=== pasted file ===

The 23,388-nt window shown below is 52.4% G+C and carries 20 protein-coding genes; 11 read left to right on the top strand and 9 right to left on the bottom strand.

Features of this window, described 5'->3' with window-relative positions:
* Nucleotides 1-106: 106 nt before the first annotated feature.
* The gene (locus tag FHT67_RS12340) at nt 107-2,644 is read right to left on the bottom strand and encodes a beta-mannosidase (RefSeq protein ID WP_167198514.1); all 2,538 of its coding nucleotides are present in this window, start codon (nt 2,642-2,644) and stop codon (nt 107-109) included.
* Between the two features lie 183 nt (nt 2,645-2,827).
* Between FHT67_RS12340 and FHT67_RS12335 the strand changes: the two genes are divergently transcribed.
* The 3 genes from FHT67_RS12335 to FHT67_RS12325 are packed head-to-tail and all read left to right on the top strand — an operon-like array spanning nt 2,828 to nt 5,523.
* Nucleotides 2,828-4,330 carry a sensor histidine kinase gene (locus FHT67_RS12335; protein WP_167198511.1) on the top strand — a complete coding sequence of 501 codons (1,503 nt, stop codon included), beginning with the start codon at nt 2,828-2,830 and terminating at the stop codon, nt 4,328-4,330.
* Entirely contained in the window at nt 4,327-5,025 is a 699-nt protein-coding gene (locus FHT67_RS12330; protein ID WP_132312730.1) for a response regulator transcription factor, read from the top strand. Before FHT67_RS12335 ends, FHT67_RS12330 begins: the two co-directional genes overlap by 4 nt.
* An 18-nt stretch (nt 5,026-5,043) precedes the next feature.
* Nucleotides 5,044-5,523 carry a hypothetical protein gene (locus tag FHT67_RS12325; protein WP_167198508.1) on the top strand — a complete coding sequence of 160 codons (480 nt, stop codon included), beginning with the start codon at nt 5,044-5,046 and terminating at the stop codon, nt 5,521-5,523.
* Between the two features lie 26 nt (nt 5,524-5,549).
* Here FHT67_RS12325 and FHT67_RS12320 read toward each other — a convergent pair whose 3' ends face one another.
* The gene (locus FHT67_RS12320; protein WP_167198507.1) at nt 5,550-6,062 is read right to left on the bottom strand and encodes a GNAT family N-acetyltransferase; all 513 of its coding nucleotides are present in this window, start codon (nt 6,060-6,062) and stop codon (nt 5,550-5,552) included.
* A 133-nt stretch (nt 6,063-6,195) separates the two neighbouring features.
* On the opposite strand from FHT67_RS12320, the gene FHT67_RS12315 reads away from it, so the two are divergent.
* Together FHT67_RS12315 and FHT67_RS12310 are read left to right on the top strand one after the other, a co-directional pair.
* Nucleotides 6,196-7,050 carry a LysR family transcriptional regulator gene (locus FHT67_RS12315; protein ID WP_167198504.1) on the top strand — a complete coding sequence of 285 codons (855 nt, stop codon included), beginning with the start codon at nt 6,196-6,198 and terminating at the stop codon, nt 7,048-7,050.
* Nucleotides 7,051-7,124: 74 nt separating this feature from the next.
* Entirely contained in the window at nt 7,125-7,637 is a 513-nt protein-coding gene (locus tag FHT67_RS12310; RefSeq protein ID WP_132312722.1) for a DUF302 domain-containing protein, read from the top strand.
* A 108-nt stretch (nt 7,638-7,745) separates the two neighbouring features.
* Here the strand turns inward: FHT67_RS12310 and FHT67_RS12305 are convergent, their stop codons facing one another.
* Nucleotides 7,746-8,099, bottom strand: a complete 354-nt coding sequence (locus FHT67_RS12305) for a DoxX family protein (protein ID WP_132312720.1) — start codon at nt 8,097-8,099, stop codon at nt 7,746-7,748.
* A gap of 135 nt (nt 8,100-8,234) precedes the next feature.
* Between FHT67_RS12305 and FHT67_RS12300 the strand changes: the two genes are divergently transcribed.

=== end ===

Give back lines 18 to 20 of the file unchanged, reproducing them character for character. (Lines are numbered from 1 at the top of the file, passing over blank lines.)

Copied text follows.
* Nucleotides 6,196-7,050 carry a LysR family transcriptional regulator gene (locus FHT67_RS12315; protein ID WP_167198504.1) on the top strand — a complete coding sequence of 285 codons (855 nt, stop codon included), beginning with the start codon at nt 6,196-6,198 and terminating at the stop codon, nt 7,048-7,050.
* Nucleotides 7,051-7,124: 74 nt separating this feature from the next.
* Entirely contained in the window at nt 7,125-7,637 is a 513-nt protein-coding gene (locus tag FHT67_RS12310; RefSeq protein ID WP_132312722.1) for a DUF302 domain-containing protein, read from the top strand.